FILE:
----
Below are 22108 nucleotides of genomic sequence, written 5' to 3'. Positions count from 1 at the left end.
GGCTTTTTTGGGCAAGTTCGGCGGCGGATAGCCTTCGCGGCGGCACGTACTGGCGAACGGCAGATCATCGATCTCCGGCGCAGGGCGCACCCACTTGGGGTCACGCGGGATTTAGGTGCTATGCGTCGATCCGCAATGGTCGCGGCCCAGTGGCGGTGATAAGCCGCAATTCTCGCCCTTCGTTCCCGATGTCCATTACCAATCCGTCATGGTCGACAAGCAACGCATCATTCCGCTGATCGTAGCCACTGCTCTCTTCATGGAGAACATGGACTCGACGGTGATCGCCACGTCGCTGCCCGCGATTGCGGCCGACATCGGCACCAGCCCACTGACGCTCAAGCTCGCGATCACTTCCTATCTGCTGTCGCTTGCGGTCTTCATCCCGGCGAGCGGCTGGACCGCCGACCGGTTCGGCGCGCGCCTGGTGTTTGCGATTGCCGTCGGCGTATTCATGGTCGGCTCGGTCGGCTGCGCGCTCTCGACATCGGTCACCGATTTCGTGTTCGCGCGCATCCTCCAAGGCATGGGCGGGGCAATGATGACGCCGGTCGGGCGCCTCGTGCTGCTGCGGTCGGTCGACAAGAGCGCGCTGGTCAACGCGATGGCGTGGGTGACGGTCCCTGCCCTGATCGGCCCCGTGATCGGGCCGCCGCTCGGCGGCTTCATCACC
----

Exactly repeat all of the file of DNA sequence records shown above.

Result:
Below are 22108 nucleotides of genomic sequence, written 5' to 3'. Positions count from 1 at the left end.
GGCTTTTTTGGGCAAGTTCGGCGGCGGATAGCCTTCGCGGCGGCACGTACTGGCGAACGGCAGATCATCGATCTCCGGCGCAGGGCGCACCCACTTGGGGTCACGCGGGATTTAGGTGCTATGCGTCGATCCGCAATGGTCGCGGCCCAGTGGCGGTGATAAGCCGCAATTCTCGCCCTTCGTTCCCGATGTCCATTACCAATCCGTCATGGTCGACAAGCAACGCATCATTCCGCTGATCGTAGCCACTGCTCTCTTCATGGAGAACATGGACTCGACGGTGATCGCCACGTCGCTGCCCGCGATTGCGGCCGACATCGGCACCAGCCCACTGACGCTCAAGCTCGCGATCACTTCCTATCTGCTGTCGCTTGCGGTCTTCATCCCGGCGAGCGGCTGGACCGCCGACCGGTTCGGCGCGCGCCTGGTGTTTGCGATTGCCGTCGGCGTATTCATGGTCGGCTCGGTCGGCTGCGCGCTCTCGACATCGGTCACCGATTTCGTGTTCGCGCGCATCCTCCAAGGCATGGGCGGGGCAATGATGACGCCGGTCGGGCGCCTCGTGCTGCTGCGGTCGGTCGACAAGAGCGCGCTGGTCAACGCGATGGCGTGGGTGACGGTCCCTGCCCTGATCGGCCCCGTGATCGGGCCGCCGCTCGGCGGCTTCATCACC